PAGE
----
Mel Kendrick has native Brancusian sensibilities, but he came into artistic maturity in the 1970s, "when process was everything," as he puts it. Two opposing impulses, one to invent his own geometric forms, another to honor the given geometries of his materials, have been informing his work ever since. Two recent exhibitions—a review of the past 16 years at David Nolan and a display of months-old monumental works at Mary Boone—showed Kendrick's path and its culmination to date.
Black Trunk (1995), at Nolan, pointed the way forward. Kendrick took a 12-foot length of a mighty tree, sectioned and cored it, and put it back together with butterfly joints. After rubbing the surface with ink and making a giant woodblock print from it (Trunk Drawing, also 1995), he removed the joints, leaving keyholes through which one can peer into the sculpture's empty, Stygian center.
Intrigued by the cores, he began to remove orderly sections from the insides of gnarled trees. He reassembled the exteriors with wire or zip ties, and put the interior forms back together in the configuration they would have had inside the tree. He then sought ways to relate these external and internal shapes. Kendrick's idea was to make sculptures that used as much of the original material as possible. Here he found a rich angle. The interiors and exteriors, displayed alongside one another, recall the "bursts" of Adolph Gottlieb, which pair a soft oval with a scratchy black blob. The most effective example here was Plug (2000), which reconnects the divided parts through a thick umbilical cord, even as they lean away from each other.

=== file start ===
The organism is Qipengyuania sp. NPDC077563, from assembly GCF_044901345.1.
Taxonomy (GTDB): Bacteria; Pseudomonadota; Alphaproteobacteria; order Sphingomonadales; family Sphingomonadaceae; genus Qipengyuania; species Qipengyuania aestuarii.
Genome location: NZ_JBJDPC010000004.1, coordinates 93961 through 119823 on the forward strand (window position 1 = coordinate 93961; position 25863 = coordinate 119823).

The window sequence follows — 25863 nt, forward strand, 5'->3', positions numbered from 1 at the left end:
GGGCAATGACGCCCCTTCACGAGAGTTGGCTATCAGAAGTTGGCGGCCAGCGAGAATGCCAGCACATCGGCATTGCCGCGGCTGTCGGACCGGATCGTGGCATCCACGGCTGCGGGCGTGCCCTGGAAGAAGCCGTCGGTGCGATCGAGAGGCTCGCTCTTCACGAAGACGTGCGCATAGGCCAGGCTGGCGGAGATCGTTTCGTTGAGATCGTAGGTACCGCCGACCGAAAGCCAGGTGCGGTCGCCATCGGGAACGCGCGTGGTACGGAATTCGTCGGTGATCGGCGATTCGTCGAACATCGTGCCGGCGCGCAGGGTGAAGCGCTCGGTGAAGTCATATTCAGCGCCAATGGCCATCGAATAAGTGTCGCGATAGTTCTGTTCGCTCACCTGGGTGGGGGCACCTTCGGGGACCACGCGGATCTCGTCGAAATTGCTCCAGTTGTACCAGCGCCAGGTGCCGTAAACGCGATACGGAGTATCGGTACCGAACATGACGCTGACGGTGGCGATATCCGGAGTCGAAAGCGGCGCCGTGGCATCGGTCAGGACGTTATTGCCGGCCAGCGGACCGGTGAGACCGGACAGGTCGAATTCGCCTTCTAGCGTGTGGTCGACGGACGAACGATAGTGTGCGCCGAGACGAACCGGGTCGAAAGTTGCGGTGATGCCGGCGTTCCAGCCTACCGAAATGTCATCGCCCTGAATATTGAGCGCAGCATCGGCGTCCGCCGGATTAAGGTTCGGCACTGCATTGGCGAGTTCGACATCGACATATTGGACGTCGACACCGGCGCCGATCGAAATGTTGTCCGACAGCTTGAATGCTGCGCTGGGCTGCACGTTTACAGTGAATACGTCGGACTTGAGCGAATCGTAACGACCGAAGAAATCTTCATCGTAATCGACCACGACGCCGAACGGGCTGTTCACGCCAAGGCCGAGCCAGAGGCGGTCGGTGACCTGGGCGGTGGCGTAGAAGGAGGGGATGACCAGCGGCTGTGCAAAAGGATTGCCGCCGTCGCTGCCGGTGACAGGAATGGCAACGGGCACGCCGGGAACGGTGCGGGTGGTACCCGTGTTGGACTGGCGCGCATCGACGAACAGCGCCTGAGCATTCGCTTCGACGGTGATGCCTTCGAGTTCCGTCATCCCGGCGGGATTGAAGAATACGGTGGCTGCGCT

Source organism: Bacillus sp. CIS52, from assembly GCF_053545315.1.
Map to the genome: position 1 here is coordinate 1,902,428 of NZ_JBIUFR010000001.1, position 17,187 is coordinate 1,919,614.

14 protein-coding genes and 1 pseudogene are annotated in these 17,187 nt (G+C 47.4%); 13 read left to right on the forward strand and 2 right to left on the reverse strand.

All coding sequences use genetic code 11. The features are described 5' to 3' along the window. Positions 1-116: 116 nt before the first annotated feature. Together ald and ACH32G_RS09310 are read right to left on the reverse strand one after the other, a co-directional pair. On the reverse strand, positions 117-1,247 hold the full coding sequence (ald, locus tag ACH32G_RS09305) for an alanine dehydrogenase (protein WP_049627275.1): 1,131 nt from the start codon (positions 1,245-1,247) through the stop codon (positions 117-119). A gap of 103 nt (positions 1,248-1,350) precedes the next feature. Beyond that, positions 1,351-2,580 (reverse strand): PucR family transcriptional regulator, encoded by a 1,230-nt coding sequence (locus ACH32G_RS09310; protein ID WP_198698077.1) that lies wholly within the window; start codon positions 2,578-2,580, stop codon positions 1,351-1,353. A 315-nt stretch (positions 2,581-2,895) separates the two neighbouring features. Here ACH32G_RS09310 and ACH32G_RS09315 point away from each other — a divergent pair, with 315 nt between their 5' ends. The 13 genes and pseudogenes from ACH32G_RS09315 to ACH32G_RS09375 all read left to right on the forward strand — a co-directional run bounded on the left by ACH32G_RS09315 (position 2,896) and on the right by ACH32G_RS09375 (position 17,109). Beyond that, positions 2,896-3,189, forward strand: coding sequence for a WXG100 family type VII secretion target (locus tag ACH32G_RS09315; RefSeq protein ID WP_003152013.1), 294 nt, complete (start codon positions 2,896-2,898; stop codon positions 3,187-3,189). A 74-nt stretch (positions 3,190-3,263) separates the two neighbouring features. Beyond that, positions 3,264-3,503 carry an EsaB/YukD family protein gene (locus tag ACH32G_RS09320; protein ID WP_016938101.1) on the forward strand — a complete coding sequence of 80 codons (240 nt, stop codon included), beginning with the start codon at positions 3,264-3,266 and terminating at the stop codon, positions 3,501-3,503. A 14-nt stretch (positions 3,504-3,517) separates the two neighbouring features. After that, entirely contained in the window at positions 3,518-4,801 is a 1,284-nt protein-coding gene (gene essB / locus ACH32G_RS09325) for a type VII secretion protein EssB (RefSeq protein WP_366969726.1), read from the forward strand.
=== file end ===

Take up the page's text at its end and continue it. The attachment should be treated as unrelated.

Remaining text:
For "Blockheads" (2011), Kendrick's most recent series at Nolan, he gave 9-inch blocks of wood a thorough treatment with a hole saw, and stood them upon rearrangements of the extracted cylinders. The resulting homunculi reaffirm the importance of humor to Kendrick's work-the kind of playful attitude that would inspire one to print a tree. Or to make big striped sculptures. For a 2009 installation at Madison Square Park in New York, Kendrick translated the tactility of wood and his methods for working with it into giant blocks of carvable polystyrene. He then cast them in alternating layers of dark gray and white "cast" in concrete. The sculptures stood out against the greenery like zebras.
A continuation of this series, four 16,000-pound concrete pieces from this year, all titled "Jack," appeared at Mary Boone. They share a motif of three intersecting cylindrical cuts, reincorporated as in "Blockheads," but with the extractions placed above instead of below. The white layers dissolved when viewed against the gallery walls, while the dark ones, a handsome slate hue, reasserted the objects' presence. Cubic bases with dramatic tunnels cut through them evoke architecture: chapels dedicated to an ideal usage of components, made attractive to the touch, and topped with 4-ton forms as delightful as simple toys.